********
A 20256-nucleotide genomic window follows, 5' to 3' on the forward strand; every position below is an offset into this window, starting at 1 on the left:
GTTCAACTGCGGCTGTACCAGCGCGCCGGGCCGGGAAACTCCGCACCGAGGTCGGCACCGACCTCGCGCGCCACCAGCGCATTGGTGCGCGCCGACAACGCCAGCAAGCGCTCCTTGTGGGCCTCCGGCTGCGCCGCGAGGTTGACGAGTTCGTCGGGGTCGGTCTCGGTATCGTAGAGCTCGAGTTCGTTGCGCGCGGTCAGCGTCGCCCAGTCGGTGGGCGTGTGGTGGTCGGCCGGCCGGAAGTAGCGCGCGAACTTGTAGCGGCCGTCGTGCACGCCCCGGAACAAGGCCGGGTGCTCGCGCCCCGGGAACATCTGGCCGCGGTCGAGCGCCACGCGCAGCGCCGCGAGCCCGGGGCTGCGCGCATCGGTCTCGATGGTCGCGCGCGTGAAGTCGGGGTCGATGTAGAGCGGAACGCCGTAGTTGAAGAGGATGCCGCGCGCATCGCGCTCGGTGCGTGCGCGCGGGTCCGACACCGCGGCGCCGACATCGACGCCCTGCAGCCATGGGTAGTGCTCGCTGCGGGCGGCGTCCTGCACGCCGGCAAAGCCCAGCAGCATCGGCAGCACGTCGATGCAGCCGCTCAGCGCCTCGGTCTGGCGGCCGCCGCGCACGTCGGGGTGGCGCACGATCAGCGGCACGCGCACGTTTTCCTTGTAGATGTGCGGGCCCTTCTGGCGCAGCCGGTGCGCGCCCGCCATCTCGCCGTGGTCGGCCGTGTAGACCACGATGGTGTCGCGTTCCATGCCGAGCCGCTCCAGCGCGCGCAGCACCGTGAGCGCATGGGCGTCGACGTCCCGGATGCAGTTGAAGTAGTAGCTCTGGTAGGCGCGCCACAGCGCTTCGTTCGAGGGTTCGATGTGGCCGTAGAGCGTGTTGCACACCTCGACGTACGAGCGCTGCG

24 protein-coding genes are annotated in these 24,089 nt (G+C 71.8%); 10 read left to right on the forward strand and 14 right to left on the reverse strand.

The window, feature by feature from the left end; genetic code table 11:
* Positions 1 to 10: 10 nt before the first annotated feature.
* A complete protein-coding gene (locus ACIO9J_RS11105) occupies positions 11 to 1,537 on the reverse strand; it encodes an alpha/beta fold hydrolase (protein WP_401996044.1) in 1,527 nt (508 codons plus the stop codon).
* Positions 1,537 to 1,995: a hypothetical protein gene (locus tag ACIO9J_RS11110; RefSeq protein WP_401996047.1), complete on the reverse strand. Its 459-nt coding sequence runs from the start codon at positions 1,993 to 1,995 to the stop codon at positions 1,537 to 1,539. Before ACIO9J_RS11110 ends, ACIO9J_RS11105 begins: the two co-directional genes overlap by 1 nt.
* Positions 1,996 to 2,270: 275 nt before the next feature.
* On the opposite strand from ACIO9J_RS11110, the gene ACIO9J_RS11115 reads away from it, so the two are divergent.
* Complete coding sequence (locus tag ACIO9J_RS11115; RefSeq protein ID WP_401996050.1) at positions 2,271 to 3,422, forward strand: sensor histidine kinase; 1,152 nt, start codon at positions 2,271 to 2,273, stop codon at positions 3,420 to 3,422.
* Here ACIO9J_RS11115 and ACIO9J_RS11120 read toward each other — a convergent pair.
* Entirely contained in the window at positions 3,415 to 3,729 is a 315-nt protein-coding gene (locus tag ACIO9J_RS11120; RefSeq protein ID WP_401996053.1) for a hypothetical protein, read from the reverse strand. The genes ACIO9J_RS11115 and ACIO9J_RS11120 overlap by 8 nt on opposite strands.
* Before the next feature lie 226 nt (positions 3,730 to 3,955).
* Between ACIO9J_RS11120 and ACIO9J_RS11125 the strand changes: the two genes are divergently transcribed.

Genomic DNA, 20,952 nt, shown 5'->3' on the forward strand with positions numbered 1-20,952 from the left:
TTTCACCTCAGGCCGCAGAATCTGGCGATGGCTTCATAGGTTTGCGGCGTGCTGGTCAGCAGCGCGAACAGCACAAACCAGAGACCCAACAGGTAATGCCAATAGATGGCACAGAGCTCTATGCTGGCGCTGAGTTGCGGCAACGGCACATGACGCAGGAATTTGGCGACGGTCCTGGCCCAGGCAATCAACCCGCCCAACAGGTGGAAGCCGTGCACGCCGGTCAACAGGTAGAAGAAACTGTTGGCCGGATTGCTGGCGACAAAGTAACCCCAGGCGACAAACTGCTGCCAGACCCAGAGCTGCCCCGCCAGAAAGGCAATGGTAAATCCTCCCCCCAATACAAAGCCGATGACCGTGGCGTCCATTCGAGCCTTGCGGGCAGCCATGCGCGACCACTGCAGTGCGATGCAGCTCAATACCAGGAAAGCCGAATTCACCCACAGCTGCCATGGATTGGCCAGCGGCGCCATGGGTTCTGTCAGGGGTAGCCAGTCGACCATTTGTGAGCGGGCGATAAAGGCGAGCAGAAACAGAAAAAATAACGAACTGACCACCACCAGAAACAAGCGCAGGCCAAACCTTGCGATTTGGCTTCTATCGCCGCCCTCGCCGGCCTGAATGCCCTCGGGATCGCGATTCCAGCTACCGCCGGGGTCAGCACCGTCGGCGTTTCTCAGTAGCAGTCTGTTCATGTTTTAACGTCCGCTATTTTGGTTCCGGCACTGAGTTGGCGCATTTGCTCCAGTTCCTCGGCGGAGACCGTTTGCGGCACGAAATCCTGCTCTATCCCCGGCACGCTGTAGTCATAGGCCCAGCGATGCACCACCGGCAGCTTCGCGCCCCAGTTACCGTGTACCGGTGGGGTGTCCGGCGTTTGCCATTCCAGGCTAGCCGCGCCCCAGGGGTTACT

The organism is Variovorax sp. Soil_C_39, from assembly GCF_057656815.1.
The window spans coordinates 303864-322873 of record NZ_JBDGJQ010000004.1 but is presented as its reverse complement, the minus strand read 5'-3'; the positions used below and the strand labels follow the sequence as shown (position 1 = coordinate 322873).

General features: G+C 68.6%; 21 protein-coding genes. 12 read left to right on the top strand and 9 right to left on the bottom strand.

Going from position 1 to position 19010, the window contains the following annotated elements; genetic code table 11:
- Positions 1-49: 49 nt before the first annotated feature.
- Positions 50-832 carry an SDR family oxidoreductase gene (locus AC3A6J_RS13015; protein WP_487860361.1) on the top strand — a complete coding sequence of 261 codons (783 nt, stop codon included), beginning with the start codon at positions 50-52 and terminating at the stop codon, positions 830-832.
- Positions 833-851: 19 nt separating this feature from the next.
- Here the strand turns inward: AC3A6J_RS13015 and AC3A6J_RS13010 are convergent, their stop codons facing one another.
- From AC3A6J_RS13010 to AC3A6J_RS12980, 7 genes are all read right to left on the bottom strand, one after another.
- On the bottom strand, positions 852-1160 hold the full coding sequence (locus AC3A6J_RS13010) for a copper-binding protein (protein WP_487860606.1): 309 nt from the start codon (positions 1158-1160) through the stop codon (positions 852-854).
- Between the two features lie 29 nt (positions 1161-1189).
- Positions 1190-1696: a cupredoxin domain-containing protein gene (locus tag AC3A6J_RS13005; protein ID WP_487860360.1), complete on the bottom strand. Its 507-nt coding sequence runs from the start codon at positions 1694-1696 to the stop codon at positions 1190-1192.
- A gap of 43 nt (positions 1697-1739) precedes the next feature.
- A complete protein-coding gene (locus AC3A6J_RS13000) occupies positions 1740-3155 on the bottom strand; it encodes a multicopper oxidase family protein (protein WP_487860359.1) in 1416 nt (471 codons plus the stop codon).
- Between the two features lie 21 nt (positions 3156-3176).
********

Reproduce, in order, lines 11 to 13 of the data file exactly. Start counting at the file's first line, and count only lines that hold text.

* Here ACIO9J_RS11115 and ACIO9J_RS11120 read toward each other — a convergent pair.
* Entirely contained in the window at positions 3,415 to 3,729 is a 315-nt protein-coding gene (locus tag ACIO9J_RS11120; RefSeq protein ID WP_401996053.1) for a hypothetical protein, read from the reverse strand. The genes ACIO9J_RS11115 and ACIO9J_RS11120 overlap by 8 nt on opposite strands.
* Before the next feature lie 226 nt (positions 3,730 to 3,955).